Written by Maria Angelaki and Dr Sacha Jones

Published 20 June 2019

License logo CCBY

Lessons learned from Jisc Research Data Champions

In 2017 four Cambridge researchers received grants from Jisc to develop and share their research data management practices. In this blog, the four awardees each highlight one aspect of their work as a Jisc Data Champion.

The project

All four Champions embarked on a range of activities throughout the year including creating local communities interested in RDM practices, delivering training, running surveys to understand their department better, creating ‘how-to’ guides for would-be RDM mentors and testing Samvera as part of RDSS. They were excited by the freedom that the grant gave them to try out whatever RDM related activities they wanted, which meant they could develop their skills and see ideas come to fruition and make them reusable for others. For example, Annemarie Eckes developed a questionnaire on RDM practices for PhD students and Sergio Martínez Cuesta has posted his training courses on GitHub.  

However, throughout the duration of the award they also found some aspects of championing good RDM disconcerting. Whilst some sessions proved popular, others had very low attendee figures, even when a previous iteration of the session was well attended. They all shared the sense of frustration often felt by central RDM services that it is getting people to initially engage and turn up to a session that is the hard part. However, when people did come they found the sessions very useful, particularly because the Champions were able to tailor it specifically to the audience and discipline and the similar background of all the attendees provided an extra opportunity for exchanging advice and ideas that were most relevant.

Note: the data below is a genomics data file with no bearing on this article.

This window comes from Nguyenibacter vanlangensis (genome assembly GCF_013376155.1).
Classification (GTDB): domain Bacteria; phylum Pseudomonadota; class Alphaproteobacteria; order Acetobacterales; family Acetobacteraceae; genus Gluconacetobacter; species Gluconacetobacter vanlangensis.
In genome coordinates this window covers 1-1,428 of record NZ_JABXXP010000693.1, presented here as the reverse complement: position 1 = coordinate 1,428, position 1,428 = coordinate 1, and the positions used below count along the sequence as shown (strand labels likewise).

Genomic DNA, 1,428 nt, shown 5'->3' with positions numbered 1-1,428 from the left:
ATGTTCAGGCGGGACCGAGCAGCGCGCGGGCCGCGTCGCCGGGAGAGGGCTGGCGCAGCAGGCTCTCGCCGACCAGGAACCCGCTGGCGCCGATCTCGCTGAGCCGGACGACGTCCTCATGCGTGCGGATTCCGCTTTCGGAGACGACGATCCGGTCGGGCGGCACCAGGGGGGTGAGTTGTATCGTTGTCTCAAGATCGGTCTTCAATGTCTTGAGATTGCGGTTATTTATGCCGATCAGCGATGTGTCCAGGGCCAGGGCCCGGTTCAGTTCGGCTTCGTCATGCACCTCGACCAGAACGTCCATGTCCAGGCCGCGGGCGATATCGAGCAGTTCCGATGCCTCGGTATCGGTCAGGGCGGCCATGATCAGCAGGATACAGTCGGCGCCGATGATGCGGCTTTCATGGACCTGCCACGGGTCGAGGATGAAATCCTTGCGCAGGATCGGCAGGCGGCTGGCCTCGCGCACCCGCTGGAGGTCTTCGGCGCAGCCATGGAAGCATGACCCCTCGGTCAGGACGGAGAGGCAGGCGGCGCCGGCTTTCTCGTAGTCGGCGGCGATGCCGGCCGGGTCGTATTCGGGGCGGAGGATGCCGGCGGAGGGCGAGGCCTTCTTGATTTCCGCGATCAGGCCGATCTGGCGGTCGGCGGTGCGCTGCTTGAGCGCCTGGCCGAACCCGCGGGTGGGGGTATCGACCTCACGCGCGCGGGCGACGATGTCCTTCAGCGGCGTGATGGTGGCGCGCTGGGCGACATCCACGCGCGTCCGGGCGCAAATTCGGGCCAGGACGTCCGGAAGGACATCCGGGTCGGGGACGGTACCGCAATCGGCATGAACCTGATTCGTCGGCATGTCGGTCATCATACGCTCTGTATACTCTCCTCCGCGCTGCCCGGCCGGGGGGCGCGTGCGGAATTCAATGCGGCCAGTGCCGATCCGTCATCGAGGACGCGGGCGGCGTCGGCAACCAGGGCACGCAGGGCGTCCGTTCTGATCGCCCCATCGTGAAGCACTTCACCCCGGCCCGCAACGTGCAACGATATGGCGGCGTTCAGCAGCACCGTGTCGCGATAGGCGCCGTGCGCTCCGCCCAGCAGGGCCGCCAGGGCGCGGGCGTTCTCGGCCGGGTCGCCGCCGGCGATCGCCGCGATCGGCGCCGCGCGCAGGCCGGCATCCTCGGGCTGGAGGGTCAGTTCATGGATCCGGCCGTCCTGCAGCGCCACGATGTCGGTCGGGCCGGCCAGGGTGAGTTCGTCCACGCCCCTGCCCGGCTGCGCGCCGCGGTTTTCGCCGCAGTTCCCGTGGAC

The Champions tried out many different things. The Jisc Research Data Champions were expected to document and publicise their research data management (RDM) experiences and practices and contribute to the Jisc Research Data Shared Service (RDSS) development. Here the Champions each highlight one thing they tried out, which we hope will help others with their RDM engagement.

BYOD (Bring your own data)

Champion: Annemarie Eckes, PhD student, Department of Geography

The “Bring your own data” workshop was intended for anyone who thought their project data needed sorting, they needed better documentation, or even they needed to find out who is in charge or the owner of certain data. I set it up to give attendees time and space to do any kind of data-management related tasks: clean up their data, tidy up their computer/ email inbox, etc. The workshop was, really, for everyone whether at the start of their project and at the planning stage or in the middle of a project and had neglected their data management to some extent.

For the workshop the participants needed a laptop or login for the local computers to access their data and a project to tidy up or prepare, that can be done within two hours. I provided examples of file naming conventions and folder structures as well as instructions on how to write good READMEs (messages to your future self) and a data audit framework to give participants some structure to their organisation. After a brief introductory presentation about the aims and the example materials I provided, people would spend the rest of the time tidying up their data or in discussions with the other participants.

While this was an opportunity for the participants to sit down and sort out their digital files, I also wanted participants to talk to each other about their data organisation issues and data exchange solutions. Once I got everyone talking, we soon discovered that we have similar issues and were able to exchange information on very specific solutions.